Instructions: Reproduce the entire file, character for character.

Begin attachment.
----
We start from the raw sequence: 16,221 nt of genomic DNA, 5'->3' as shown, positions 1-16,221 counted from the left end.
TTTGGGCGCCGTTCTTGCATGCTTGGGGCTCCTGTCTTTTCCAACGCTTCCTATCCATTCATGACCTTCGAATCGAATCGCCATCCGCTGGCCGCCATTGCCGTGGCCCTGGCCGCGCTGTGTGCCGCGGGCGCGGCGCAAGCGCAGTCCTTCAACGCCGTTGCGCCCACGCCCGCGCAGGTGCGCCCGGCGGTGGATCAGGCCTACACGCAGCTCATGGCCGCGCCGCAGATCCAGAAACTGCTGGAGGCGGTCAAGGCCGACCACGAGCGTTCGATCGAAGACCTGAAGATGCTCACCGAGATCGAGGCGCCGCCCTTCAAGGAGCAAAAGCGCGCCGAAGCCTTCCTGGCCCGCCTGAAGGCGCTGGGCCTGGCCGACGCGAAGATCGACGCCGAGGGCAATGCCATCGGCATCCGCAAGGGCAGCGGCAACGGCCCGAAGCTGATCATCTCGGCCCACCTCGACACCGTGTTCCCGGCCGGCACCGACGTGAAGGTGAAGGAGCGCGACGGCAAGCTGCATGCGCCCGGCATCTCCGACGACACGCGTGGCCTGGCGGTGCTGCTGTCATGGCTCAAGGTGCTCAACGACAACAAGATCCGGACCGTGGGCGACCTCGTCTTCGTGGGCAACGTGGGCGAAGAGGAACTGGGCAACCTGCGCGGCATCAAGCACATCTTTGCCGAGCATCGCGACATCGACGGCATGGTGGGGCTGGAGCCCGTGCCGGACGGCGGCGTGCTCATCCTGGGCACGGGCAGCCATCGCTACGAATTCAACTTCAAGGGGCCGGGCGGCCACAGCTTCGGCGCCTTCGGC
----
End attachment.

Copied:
We start from the raw sequence: 16,221 nt of genomic DNA, 5'->3' as shown, positions 1-16,221 counted from the left end.
TTTGGGCGCCGTTCTTGCATGCTTGGGGCTCCTGTCTTTTCCAACGCTTCCTATCCATTCATGACCTTCGAATCGAATCGCCATCCGCTGGCCGCCATTGCCGTGGCCCTGGCCGCGCTGTGTGCCGCGGGCGCGGCGCAAGCGCAGTCCTTCAACGCCGTTGCGCCCACGCCCGCGCAGGTGCGCCCGGCGGTGGATCAGGCCTACACGCAGCTCATGGCCGCGCCGCAGATCCAGAAACTGCTGGAGGCGGTCAAGGCCGACCACGAGCGTTCGATCGAAGACCTGAAGATGCTCACCGAGATCGAGGCGCCGCCCTTCAAGGAGCAAAAGCGCGCCGAAGCCTTCCTGGCCCGCCTGAAGGCGCTGGGCCTGGCCGACGCGAAGATCGACGCCGAGGGCAATGCCATCGGCATCCGCAAGGGCAGCGGCAACGGCCCGAAGCTGATCATCTCGGCCCACCTCGACACCGTGTTCCCGGCCGGCACCGACGTGAAGGTGAAGGAGCGCGACGGCAAGCTGCATGCGCCCGGCATCTCCGACGACACGCGTGGCCTGGCGGTGCTGCTGTCATGGCTCAAGGTGCTCAACGACAACAAGATCCGGACCGTGGGCGACCTCGTCTTCGTGGGCAACGTGGGCGAAGAGGAACTGGGCAACCTGCGCGGCATCAAGCACATCTTTGCCGAGCATCGCGACATCGACGGCATGGTGGGGCTGGAGCCCGTGCCGGACGGCGGCGTGCTCATCCTGGGCACGGGCAGCCATCGCTACGAATTCAACTTCAAGGGGCCGGGCGGCCACAGCTTCGGCGCCTTCGGC